The brouhaha over three longtime “Sesame Street” actors leaving the show last week led to a lot of finger pointing. PBS pointed to Sesame Workshop, the production company that actually makes the show — PBS merely airs episodes six months after they appear on HBO, who acquired first-run rights in 2015. Some on social media looked suspiciously at HBO, despite Sesame Workshop denying interference from their new distributor. Tuesday, Sesame Workshop CEO Jeffrey Dunn took to the “Sesame Street” Facebook page to attempt to clear the air:
“We apologize for the misunderstandings around the changing cast roles at ‘Sesame Street.’ Over more than 40 seasons, Bob McGrath, Emilio Delgado, and Roscoe Orman have made enormous contributions to both television, and to the lives of preschoolers. They are, and always will be, a key part of the Sesame family.
As always, our curriculum and educational goals drive our story lines and character appearances. These change season-to-season. In 2014, when we first began producing the current half-hour show format, we let all of our cast members know of the shorter story lines and, therefore, reduced appearances. However, our production team also intentionally left the door open for all actors to continue to appear, based on the story lines that were written in any future season. In our latest season, the story lines written did not include appearances by these three actors and we certainly could have done a better job of communicating with them about our ongoing episode plans.
I have been in touch with each of them to meet in person about how we best adapt their talents to the current content needs and preschool media landscape, in a way that honors their historic contributions. We are very grateful for the many loyal fans of ‘Sesame’ who continue to care so deeply about the show and what it means to them.”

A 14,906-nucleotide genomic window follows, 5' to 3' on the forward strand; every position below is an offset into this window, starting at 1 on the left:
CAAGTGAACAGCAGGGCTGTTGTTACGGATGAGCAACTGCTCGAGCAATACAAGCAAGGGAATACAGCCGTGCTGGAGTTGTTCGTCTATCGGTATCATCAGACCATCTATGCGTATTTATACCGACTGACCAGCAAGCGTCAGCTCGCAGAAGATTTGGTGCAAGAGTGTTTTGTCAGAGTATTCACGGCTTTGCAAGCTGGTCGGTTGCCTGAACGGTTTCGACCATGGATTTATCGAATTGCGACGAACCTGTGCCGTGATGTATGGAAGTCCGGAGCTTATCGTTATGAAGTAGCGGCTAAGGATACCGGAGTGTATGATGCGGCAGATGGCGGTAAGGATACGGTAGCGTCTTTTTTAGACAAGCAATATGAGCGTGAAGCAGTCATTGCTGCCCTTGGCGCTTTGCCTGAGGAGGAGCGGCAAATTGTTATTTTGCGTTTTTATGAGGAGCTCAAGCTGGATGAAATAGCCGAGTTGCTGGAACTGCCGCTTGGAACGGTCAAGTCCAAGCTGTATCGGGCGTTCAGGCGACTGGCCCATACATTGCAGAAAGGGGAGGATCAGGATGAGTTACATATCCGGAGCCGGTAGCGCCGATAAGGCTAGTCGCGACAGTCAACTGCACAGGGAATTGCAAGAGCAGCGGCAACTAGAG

McGrath has been on the show since it began in 1969; Delgado first appeared in 1971, and Orman in 1974. Orman gave a statement to the “Today” show Monday that would seem to corroborate Dunn’s post: “Due to your overwhelming reaction regarding the status of myself and others on the show, the new producers of ‘Sesame Street’ have reached out to us with an expressed desire to continue our longstanding relationship, to be initiated with a meeting in September,” Orman told “Today.”
The cast member changes are just a few of many that have been implemented over the last couple years. Most noticeably, the show shifted from an hourlong to a half-hour format. The only characters guaranteed to appear in every episode are Cookie Monster, Elmo, and Abby Cadabby. The set now suggests a less isolated neighborhood, and Big Bird somehow manages to haul himself into a tree to live.